News

Diary shines at awards

WARRANDYTE Diary was a proud finalist in six out of nine independently judged categories at the annual Community Newspaper Association of Victoria awards recently.

Living up to its motto of “for the community, by the community”, the Diary received a notable thumbs-up, winning the award for Best Community Content among others.

Seven newspapers were short-listed for this award, with three finalists selected against strict criteria: ownership; whether there was an invitation for community people to write; writers being named; variety of writers; type of content about community; whether the writing style seemed community or corporate based.

The Diary was also recognised for: Best Layout & Design (winner); Best Photo (finalist); Best Sports Coverage (finalist); Best News Feature (finalist), and the jewel in the crown – Best Newspaper (winner).

In choosing Warrandyte Diary as the winner in this category, the judge said:

“I was won over by this newspaper’s excellent understanding of its local community. It has a superb lay out with headings and sub-heads that perfectly fill the space, lots of good quality photographs and there is an abundance of life and colour in this 40-page paper.

“There’s a good mix of hard and soft news plus stacks of wonderful feature stories – everything from Australia’s most remarkable school through to a Warrandyte doctor talking about a birth drug breakthrough on the world stage and a well written and photographed feature by Bill McAuley about a local living treasure, Hugh McSpedden.

“It’s also great to see a newspaper that is not afraid to have some fun with a humorous ‘Over The Hills’ column on page 2 and the use of cartoons on several other pages. Throw in plenty of excellent opinion pieces, five pages of sport and an eight-page lift-out on the Great Warrandyte Cook Up (with the cutest mini-chefs you ever did see!) and it all makes Warrandyte Diary a worthy winner of this year’s Best Newspaper Award.”

Diary editor Scott Podmore described the win in last month’s edition as “a fantastic result, not only for our great little team, but all our contributors and the Warrandyte community that we serve”.

“It’s a really lovely way to cap my first year as editor of this newspaper, the communication hub of Warrandyte,” he said. “But I was obviously given an enormous head start and advantage on all the others, and that’s called the Cliff Green factor – the best part of 40 or so years of Cliff building the foundations and growing the best community newspaper in the world, let alone Victoria, and I’m merely steering the ship.”

Warrandyte Diary is one of more than 200 community newspapers regularly published in Victoria.

CNAV, the peak body that represents them, actively works with its members to enhance the capacity and standing of community newspapers in Victoria, and also seeks to raise their profile with all levels of government.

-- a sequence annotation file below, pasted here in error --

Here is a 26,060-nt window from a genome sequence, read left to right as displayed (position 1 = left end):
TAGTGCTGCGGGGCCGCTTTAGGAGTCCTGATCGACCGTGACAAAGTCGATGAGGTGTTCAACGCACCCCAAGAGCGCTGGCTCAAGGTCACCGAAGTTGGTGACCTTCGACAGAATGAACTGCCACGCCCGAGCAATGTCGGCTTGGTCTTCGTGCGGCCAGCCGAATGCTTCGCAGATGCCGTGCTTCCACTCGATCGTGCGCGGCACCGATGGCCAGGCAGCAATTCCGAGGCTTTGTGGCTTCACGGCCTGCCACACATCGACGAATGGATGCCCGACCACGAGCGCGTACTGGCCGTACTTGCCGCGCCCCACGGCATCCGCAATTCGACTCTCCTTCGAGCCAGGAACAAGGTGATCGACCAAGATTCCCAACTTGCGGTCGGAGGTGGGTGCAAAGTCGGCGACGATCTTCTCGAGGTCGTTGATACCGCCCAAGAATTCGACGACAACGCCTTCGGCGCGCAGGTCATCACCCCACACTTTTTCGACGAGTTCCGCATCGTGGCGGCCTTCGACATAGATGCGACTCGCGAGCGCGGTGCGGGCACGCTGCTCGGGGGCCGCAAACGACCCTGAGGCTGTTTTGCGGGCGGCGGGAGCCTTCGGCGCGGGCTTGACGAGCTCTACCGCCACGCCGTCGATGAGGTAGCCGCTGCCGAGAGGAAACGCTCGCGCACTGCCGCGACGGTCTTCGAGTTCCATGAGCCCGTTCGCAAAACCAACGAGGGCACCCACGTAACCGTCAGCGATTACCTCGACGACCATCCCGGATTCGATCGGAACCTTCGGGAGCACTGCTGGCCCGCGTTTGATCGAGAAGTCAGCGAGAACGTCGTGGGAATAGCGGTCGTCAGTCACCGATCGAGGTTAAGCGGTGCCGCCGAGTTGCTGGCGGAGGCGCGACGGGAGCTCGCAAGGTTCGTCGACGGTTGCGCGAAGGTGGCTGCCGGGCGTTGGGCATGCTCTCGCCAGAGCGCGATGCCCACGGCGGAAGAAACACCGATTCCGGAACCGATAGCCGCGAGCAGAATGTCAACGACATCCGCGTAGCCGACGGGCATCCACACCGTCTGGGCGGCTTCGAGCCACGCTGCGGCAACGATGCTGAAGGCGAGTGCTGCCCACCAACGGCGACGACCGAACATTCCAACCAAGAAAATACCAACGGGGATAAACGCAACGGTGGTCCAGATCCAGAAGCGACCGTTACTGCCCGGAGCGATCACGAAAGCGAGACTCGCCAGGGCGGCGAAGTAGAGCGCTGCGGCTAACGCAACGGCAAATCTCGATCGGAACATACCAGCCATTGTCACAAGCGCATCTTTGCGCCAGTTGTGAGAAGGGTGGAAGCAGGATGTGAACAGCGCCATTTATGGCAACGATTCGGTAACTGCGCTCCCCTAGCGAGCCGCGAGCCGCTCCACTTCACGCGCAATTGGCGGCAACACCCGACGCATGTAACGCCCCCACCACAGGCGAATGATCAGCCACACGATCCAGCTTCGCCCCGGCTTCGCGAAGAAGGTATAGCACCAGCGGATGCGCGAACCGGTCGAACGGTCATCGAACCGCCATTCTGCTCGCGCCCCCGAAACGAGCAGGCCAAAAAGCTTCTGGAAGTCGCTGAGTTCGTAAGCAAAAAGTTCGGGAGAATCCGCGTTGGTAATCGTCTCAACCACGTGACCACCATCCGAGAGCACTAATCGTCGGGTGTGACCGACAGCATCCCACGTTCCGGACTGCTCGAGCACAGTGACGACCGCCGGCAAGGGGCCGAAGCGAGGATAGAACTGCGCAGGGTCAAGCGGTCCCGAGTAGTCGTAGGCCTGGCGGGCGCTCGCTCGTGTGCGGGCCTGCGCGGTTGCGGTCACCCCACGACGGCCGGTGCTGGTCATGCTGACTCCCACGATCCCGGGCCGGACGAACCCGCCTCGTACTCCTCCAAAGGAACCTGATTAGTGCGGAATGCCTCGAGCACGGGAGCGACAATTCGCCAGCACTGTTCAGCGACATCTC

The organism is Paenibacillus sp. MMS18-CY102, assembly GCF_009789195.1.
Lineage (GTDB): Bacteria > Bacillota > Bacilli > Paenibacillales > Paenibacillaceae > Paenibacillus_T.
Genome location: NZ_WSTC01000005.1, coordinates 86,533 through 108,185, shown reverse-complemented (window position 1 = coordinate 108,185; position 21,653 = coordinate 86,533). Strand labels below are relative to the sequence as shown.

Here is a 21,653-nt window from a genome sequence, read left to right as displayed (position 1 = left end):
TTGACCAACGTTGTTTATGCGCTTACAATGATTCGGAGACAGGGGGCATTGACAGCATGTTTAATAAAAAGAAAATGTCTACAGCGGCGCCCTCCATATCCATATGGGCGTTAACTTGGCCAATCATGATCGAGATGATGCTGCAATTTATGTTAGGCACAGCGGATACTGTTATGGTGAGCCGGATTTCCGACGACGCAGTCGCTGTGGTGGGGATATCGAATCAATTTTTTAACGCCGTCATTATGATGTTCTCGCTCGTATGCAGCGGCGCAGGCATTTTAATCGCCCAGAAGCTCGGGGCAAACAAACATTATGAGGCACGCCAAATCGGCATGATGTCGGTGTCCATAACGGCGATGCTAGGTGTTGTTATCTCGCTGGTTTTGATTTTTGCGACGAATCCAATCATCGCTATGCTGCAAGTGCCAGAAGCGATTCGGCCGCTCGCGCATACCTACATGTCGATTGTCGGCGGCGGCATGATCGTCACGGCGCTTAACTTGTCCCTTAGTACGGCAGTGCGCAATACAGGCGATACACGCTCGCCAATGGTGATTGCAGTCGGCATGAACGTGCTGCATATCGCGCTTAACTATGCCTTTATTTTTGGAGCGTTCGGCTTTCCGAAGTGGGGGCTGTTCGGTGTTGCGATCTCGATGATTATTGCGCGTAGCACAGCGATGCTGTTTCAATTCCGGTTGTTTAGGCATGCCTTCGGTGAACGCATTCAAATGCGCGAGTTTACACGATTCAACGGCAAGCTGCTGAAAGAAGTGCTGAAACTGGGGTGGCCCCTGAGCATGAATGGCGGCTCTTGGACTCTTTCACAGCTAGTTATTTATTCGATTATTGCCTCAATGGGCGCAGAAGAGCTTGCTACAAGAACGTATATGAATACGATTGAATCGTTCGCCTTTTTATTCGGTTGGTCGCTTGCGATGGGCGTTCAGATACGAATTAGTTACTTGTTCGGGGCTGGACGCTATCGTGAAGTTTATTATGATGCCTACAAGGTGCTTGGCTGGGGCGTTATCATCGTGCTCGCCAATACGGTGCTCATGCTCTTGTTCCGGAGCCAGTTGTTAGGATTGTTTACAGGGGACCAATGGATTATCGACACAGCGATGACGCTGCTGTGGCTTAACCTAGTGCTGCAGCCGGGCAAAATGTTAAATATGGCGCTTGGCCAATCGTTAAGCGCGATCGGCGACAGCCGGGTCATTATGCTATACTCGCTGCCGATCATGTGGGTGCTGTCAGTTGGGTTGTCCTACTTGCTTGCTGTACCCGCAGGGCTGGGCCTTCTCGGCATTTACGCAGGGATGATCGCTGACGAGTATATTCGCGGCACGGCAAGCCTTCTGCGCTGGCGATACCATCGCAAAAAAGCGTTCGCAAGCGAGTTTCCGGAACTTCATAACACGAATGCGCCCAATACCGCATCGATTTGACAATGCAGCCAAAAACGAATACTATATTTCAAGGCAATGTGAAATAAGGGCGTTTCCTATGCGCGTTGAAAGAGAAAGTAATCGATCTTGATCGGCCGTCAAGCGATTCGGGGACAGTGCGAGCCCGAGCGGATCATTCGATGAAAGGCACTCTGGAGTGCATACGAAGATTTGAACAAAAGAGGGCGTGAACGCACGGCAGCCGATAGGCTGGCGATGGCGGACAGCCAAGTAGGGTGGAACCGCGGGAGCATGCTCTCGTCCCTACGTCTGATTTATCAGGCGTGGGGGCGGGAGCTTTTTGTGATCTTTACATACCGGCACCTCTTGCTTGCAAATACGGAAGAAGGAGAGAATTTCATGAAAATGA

To advance its aim of fostering communication between the papers, the organisation hosts an annual conference, which administers the CNAV awards.

Financed solely through advertising, Warrandyte Diary at 44 years old is the longest continuously running community newspaper in Victoria.

Long may it serve…

(page 7, Warrandyte Diary, November 2014)

Scenario event a great success

A packed audience of more than 160  from Warrandyte, Park Orchards and surrounding townships actively participated in a ‘Be Ready Warrandyte’ bushfire scenario based on the February fire – but with significant changes and potential outcome.

Warrandyte Community Association chairman Dick Davies said “the scenario was realistic” using CFA Phoenix Fire modelling.

“Our BRW local emergency service officers envisaged what could have happened last February if a similar situation had escalated”.

The scenario was a serious fire in Park Orchards spreading to North Warrandyte with a wind change.

Steve Pascoe and Joff Manders did a great facilitation job, painting the picture, asking the questions and engaging both the panel of experts and the audience.

Questions such as “what are your actions triggered by this warning” and “what are the dangers facing you now” elicited a lively interaction between the facilitators, audience and panel.

Steve is an emergency management and fire safety consultant familiar to Warrandyte audiences after facilitating a debriefing forum after the February fire. He works closely with the Victorian Emergency management commissioner.

Steve is a Strathewen resident who experienced and survived the impact and aftermath of Black Saturday.

Joff Manders, a well-known Warrandyte identity, is a former MFB commander and advisor to the Eastern Metropolitan Regional Strategic Fire Management Committee.

The panel of experts included local CFA captains Greg Kennedy and Adrian Mullens, local senior sergeant Stewart Henderson, chief park ranger Conrad Annal and Joe Buffone, the director of Risk and Resilience at Emergency Management Victoria.

Cartoonist Jock MacNeish captured some of the proceedings in his inimitable style.

Mr Buffone congratulated the WCA and the Warrandyte community on the success of the evening and the level of community engagement.

At the end, Mr Davies presented Pastor David Molyneux with a Certificate of Appreciation in recognition of the outstanding assistance in hosting fire meetings from the Warrandyte Community Church to the Warrandyte community since Black Saturday 2009.